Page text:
- IBS Curriculum
- Innovation and the Value of Privacy
- Growth for Entrepreneurs
- Can My Company Change?
- Business and Politics
- Small Worlds of Governance
- Bolder Policies for Diversity?
- Governance and Compensation
- The Quantitative Revolution
- Inclusive Leadership
- Preventing the Next Crisis
- Universities and Women
- The Benjamin Botwinick Prizes in Business Ethics
- The Paul M. Montrone Seminar Series on Ethics
- The KPMG Peat Marwick / Stanley R. Klion Forum
- Annual Leadership Conference
- Bernstein Debates
- Diversity and Inclusion for All
- Events Calendar
- Support Us
Howard Schultz, chairman and chief global strategist of Starbucks
The Botwinick Prize in Business Ethics recognizes Howard Schultz for his long term commitment to Starbucks employees, or partners, as they are known, and to the communities in which they work. Schultz’s fervent dedication to improving the lives of people around the world has fostered Starbucks’ international reputation for philanthropy and corporate innovation.
Professor Meyer Feldberg, dean of Columbia Business School, commented, “Howard is a visionary leader who has had a tremendous impact on his employees and the global community. The School is proud to recognize a businessman who is such an extraordinary role model for our students and the entire business community.”
“I am very honored to be recognized as a business leader who exemplifies the highest standard of ethical conduct in business,” said Howard Schultz. “This prestigious prize acknowledges the commitment of all 40,000 Starbucks partners (employees) who continually strive to enhance the lives of people throughout the world.”
Under Schultz's leadership, Starbucks has become the largest continual North American contributor to CARE, the international aid organization. CARE's focus on sustainable development and emergency aid in developing countries helps Starbucks to give back to the coffee origin countries in which it does business. In 1997, Schultz created the Starbucks Foundation with the vision of using it as a tool to create hope and opportunity in communities where Starbucks does business. The foundation is currently focused on raising awareness for literacy causes and has established a program to give grants to organizations throughout North America to promote literacy. The Foundation was originally funded by Schultz’s profits from his book, Pour Your Heart Into It, How Starbucks Built a Company One Cup at a Time. Starbucks heralded a new age in employee relations in 1990 as it became the first privately held company in North America to offer equity in the form of annual stock options eligible for full- and part-time partners.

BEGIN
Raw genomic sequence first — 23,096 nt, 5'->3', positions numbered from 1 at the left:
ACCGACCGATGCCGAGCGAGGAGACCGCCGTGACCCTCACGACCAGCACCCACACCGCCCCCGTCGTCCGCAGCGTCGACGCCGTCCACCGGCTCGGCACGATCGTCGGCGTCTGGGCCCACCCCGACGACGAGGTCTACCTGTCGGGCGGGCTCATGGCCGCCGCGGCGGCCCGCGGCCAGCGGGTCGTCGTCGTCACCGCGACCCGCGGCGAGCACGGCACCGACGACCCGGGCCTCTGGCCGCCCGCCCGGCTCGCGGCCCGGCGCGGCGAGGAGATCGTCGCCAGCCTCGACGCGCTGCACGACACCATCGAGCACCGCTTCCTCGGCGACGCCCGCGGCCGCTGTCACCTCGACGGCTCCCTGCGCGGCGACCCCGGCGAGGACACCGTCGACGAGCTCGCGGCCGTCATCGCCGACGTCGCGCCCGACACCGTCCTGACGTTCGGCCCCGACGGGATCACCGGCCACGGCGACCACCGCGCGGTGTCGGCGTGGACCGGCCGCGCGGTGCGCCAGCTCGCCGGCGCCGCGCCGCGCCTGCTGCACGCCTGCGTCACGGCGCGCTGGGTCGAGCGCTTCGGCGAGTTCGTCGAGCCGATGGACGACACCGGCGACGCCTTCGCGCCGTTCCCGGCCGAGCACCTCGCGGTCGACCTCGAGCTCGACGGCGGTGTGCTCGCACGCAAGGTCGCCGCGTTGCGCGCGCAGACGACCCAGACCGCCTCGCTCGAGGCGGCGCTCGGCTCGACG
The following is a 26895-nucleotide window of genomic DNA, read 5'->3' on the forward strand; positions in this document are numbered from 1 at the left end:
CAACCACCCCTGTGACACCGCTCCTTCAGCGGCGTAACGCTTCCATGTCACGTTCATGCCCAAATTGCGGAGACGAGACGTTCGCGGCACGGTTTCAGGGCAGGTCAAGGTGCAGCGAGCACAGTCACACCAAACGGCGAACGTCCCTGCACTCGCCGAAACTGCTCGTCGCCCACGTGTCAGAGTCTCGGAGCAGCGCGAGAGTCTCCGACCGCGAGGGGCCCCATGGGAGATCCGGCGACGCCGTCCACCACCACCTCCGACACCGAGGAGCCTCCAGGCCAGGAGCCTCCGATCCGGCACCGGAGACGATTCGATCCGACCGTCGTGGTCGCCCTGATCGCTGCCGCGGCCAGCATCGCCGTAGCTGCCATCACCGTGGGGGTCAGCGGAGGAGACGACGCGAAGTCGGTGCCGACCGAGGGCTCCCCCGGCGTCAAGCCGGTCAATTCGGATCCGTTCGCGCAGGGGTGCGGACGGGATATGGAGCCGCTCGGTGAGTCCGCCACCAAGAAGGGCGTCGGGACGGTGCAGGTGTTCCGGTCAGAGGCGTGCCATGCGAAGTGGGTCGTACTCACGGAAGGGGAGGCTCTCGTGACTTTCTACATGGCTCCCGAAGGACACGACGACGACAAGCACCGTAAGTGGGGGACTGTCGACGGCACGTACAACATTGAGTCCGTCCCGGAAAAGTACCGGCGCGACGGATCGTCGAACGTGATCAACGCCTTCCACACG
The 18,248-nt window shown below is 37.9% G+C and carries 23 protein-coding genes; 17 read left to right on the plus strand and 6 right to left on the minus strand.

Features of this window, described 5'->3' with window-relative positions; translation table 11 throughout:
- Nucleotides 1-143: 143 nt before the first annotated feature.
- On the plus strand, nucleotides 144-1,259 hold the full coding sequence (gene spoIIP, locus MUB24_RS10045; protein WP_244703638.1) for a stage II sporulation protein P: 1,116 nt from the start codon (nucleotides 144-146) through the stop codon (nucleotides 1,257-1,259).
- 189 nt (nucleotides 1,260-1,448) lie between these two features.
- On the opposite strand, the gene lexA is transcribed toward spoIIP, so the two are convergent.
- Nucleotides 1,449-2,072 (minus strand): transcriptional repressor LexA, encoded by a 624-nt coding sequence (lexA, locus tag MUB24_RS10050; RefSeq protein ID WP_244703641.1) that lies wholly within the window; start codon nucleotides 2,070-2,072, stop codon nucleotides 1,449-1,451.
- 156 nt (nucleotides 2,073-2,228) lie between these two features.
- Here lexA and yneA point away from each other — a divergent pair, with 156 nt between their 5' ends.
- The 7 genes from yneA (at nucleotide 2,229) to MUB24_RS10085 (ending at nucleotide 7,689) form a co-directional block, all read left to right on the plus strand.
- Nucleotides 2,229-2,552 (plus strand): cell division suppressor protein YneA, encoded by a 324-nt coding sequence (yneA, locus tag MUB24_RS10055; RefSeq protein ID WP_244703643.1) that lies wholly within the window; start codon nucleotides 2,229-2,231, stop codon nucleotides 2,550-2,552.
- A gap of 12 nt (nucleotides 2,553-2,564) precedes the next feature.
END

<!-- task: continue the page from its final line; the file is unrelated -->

Howard Schultz earned a BS from Northern Michigan University in 1975. In 1982, he joined Starbucks Coffee Company (Nasdaq:SBUX) as director of operations and marketing, when the Company only had four stores. Recently, Schultz, who remains chairman of the board, assumed a new role as chief global strategist in order to dedicate more time to the company's global expansion and international brand development.